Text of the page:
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Latest Stories

May 19, 2018
Fantasy Stories Jo Carroll

The Curl and Vampire

She was a pretty thing to be sure, the little girl with the curl. Her cheeks were as red as blood and her skin as smooth as porcelain. And yet there was something odd about her clear blue eyes—something empty and soulless. She sat atop her throne of building…
May 17, 2018
Mystery Stories Nicole Robb

New Frontier

Still groggy from her hibernation chamber, Stacey checked the readings once again on the ship's control panel.She had read them right. "Tom! Something's wrong." "What is it?" Tom emerged from the back where he had been checking on the twelve hundred sleeping…
May 17, 2018
Mystery Stories Laura Ellison


The smell of death hung heavy and pungent in the air. Sickness touched the skin and covered it in a dewy glow that in any other situation could have been attractive. Castellan held a scented handkerchief over her nose as she walked through the village to the…
May 17, 2018
Fantasy Stories Dylan Thomas Nichol

Forged in Shadows

Screaming was all that could be heard through the bone chilling halls of the dungeon. This was what the supposedly great nation of Hace really was. An ugly abomination lay underneath the stunning Admor Keep, and Caelin made the long journey through it, his…
May 17, 2018
Mystery Stories Isabel Schwaak

Something Stronger

A thick grey stone wall separated the village of Telly Fenn from the wilderness. A narrow path led the way out of the village and melted into a crossroad, from which a crooked path strayed far into the dark forest. The inhabitants of Telly Fenn were content…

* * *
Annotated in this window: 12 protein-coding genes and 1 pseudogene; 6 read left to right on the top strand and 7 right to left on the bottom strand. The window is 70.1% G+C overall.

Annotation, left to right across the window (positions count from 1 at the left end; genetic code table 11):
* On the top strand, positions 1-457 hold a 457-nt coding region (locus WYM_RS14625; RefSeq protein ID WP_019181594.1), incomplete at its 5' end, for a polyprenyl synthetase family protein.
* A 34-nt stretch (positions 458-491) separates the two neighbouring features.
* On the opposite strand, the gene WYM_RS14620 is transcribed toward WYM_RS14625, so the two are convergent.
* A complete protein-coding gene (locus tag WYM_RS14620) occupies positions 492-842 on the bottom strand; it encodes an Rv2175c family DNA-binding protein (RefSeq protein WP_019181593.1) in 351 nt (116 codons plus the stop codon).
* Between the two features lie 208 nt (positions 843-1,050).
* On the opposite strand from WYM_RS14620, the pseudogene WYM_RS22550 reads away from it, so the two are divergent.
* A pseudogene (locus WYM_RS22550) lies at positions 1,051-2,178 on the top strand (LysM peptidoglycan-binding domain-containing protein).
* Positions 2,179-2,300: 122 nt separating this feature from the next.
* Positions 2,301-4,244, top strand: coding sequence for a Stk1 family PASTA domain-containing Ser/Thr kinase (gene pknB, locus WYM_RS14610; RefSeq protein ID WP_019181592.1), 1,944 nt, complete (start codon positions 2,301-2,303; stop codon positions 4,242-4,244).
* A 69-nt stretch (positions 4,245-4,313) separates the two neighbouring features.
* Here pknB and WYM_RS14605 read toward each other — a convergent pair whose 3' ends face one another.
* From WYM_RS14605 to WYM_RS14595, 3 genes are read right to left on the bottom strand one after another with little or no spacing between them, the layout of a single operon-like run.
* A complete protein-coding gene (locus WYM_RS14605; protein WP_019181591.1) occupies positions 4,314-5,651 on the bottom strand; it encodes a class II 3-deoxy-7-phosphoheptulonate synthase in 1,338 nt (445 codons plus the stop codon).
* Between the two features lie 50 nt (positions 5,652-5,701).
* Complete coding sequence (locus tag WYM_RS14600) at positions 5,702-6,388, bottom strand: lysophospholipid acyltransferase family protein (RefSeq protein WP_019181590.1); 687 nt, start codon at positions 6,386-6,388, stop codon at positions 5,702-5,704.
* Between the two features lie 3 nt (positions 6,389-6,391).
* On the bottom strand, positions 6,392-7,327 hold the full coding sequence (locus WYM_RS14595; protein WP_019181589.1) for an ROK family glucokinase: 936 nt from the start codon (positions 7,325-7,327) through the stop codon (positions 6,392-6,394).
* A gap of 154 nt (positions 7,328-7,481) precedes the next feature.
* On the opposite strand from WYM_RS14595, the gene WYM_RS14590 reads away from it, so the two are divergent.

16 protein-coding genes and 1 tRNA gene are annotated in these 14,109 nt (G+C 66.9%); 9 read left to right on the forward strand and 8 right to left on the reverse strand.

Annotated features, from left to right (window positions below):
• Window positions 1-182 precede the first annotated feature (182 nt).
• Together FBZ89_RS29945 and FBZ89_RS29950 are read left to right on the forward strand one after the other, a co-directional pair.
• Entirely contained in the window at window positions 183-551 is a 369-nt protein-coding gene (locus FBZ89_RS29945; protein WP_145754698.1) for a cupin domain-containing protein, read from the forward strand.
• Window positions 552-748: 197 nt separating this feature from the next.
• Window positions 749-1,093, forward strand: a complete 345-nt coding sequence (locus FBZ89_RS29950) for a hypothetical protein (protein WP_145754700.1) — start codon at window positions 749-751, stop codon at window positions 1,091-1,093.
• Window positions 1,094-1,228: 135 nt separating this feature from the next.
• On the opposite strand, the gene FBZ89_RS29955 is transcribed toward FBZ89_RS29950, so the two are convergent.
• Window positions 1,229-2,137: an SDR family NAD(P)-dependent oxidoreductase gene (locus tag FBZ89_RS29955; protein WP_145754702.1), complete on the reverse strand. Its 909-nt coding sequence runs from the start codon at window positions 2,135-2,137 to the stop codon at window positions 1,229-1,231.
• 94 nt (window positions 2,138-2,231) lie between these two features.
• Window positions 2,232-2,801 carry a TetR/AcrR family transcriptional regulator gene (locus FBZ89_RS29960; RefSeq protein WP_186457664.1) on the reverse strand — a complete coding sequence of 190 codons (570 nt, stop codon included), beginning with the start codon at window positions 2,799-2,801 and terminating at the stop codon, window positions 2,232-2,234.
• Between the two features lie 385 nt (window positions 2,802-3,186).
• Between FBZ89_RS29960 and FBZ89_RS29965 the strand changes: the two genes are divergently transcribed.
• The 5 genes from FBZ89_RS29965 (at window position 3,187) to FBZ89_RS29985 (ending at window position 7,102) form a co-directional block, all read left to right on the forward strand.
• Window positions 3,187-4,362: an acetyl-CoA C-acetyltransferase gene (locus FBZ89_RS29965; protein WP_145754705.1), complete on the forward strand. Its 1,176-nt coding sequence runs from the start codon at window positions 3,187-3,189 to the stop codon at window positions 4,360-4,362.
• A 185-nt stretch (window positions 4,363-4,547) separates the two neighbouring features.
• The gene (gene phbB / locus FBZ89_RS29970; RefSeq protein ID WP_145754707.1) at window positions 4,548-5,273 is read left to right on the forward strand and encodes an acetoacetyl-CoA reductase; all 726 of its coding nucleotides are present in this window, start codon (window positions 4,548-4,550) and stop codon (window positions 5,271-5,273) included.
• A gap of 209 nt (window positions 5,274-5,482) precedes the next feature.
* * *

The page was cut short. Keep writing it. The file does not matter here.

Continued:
May 17, 2018
Fantasy Stories Jade De-Terville

A Light Bulb Called Tink

“This is more than just a bloody mid life crisis,” Karen said clutching a tattered red book, until her knuckles started going white. She savagely threw the book onto the chequered dining cloth, and ran her hands through her untamed hair. “Oi, mind the…
May 17, 2018
Fantasy Stories April Winters

Area Twenty Four and a Half

I, Jim Roberts, got fired today. I didn’t realize Mr. Kerr, my boss, was standing behind me when I referred to him as Kerr-mitt. He failed to see the humor, and now I have no source of income. Looks like my journalistic aspirations are out the window. I…
May 17, 2018
Fantasy Stories Jeremy Szal

Crimson Snow

16th Day of Regon, Year 455 of the First Dawn I could feel the cold as we climbed higher, the chill reaching into my bones. The wind whispered across the grassland, flapping my black hair over my face. I wanted to lie down. I wanted to sleep. I wanted to…
May 17, 2018
Fantasy Stories B.J.Neblett


“Segue the next couple of records with a jingle then go into a stop set. I’m gonna get some air.” Hy Lit flashed his agreeable smile, adjusted his trade mark tinted glasses and winked. “You’re a natural, kid.” Then he disappeared out the studio door. The…